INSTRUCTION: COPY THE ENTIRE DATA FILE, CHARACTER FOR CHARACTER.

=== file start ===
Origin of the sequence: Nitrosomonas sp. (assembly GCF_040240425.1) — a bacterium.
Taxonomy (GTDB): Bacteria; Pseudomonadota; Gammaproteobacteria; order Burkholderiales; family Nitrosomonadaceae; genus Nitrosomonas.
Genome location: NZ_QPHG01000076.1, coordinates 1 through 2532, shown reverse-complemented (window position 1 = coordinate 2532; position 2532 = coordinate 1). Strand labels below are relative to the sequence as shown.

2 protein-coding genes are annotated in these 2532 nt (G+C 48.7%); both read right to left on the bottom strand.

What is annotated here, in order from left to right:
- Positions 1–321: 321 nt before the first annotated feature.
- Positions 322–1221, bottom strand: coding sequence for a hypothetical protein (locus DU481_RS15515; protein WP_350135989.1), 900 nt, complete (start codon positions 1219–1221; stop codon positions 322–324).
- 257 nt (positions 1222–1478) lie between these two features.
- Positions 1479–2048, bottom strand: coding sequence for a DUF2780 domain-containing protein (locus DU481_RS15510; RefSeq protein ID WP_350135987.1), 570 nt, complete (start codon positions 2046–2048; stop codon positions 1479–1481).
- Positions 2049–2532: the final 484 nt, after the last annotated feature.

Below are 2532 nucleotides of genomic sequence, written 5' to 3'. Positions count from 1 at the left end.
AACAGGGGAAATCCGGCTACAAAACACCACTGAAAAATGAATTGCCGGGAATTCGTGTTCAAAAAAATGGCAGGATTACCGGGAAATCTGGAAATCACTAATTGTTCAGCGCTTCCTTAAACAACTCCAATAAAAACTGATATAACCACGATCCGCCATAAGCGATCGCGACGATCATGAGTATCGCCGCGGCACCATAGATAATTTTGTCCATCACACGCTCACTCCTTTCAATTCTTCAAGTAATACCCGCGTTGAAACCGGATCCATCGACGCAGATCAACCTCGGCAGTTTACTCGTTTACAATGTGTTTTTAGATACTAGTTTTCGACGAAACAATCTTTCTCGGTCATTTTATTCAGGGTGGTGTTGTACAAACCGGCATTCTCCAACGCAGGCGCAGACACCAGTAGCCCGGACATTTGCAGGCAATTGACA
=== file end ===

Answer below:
Origin of the sequence: Nitrosomonas sp. (assembly GCF_040240425.1) — a bacterium.
Taxonomy (GTDB): Bacteria; Pseudomonadota; Gammaproteobacteria; order Burkholderiales; family Nitrosomonadaceae; genus Nitrosomonas.
Genome location: NZ_QPHG01000076.1, coordinates 1 through 2532, shown reverse-complemented (window position 1 = coordinate 2532; position 2532 = coordinate 1). Strand labels below are relative to the sequence as shown.

2 protein-coding genes are annotated in these 2532 nt (G+C 48.7%); both read right to left on the bottom strand.

What is annotated here, in order from left to right:
- Positions 1–321: 321 nt before the first annotated feature.
- Positions 322–1221, bottom strand: coding sequence for a hypothetical protein (locus DU481_RS15515; protein WP_350135989.1), 900 nt, complete (start codon positions 1219–1221; stop codon positions 322–324).
- 257 nt (positions 1222–1478) lie between these two features.
- Positions 1479–2048, bottom strand: coding sequence for a DUF2780 domain-containing protein (locus DU481_RS15510; RefSeq protein ID WP_350135987.1), 570 nt, complete (start codon positions 2046–2048; stop codon positions 1479–1481).
- Positions 2049–2532: the final 484 nt, after the last annotated feature.

Below are 2532 nucleotides of genomic sequence, written 5' to 3'. Positions count from 1 at the left end.
AACAGGGGAAATCCGGCTACAAAACACCACTGAAAAATGAATTGCCGGGAATTCGTGTTCAAAAAAATGGCAGGATTACCGGGAAATCTGGAAATCACTAATTGTTCAGCGCTTCCTTAAACAACTCCAATAAAAACTGATATAACCACGATCCGCCATAAGCGATCGCGACGATCATGAGTATCGCCGCGGCACCATAGATAATTTTGTCCATCACACGCTCACTCCTTTCAATTCTTCAAGTAATACCCGCGTTGAAACCGGATCCATCGACGCAGATCAACCTCGGCAGTTTACTCGTTTACAATGTGTTTTTAGATACTAGTTTTCGACGAAACAATCTTTCTCGGTCATTTTATTCAGGGTGGTGTTGTACAAACCGGCATTCTCCAACGCAGGCGCAGACACCAGTAGCCCGGACATTTGCAGGCAATTGACA